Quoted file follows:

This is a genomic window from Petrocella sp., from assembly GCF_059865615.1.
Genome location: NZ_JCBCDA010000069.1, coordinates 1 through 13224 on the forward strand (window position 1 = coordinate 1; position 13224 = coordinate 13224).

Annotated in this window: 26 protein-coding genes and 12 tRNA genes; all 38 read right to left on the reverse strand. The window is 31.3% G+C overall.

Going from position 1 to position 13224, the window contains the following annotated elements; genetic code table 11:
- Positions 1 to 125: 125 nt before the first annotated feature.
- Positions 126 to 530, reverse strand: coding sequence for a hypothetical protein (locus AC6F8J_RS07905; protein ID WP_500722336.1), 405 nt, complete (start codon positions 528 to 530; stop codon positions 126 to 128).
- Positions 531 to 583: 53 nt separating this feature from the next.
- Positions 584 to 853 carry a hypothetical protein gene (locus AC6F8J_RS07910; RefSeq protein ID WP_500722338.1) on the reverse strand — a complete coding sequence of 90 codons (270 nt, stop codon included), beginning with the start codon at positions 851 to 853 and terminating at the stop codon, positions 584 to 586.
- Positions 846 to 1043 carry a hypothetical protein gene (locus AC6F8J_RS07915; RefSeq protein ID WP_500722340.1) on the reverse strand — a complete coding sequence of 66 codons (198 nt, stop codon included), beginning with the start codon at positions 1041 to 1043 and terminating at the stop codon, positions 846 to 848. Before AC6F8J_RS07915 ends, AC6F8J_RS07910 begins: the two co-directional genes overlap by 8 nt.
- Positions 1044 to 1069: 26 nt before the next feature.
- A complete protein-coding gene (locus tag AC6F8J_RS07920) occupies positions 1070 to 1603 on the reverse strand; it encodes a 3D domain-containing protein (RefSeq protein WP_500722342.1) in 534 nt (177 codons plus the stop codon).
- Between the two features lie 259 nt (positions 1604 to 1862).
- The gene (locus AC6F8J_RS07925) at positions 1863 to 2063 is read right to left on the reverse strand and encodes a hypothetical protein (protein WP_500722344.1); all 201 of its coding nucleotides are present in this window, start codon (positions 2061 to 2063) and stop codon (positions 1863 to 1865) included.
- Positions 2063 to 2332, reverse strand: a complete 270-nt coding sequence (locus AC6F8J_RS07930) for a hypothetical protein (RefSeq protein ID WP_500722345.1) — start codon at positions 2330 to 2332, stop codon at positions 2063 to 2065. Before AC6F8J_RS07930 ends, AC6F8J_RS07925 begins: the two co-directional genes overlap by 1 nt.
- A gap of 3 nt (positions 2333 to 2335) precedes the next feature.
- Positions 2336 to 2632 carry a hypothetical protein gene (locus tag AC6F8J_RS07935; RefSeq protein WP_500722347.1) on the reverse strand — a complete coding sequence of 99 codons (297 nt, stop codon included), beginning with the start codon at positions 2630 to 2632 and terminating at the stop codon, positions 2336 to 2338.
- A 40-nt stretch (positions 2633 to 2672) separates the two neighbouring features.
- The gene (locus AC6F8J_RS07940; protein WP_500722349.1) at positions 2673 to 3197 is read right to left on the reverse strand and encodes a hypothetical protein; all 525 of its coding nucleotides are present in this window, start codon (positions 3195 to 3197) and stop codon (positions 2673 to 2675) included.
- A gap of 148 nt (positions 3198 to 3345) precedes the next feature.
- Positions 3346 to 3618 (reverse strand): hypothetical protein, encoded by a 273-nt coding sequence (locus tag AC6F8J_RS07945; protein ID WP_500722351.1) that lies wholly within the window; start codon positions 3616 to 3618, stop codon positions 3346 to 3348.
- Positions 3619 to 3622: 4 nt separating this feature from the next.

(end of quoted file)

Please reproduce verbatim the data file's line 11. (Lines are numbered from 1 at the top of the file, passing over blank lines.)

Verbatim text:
- A complete protein-coding gene (locus tag AC6F8J_RS07920) occupies positions 1070 to 1603 on the reverse strand; it encodes a 3D domain-containing protein (RefSeq protein WP_500722342.1) in 534 nt (177 codons plus the stop codon).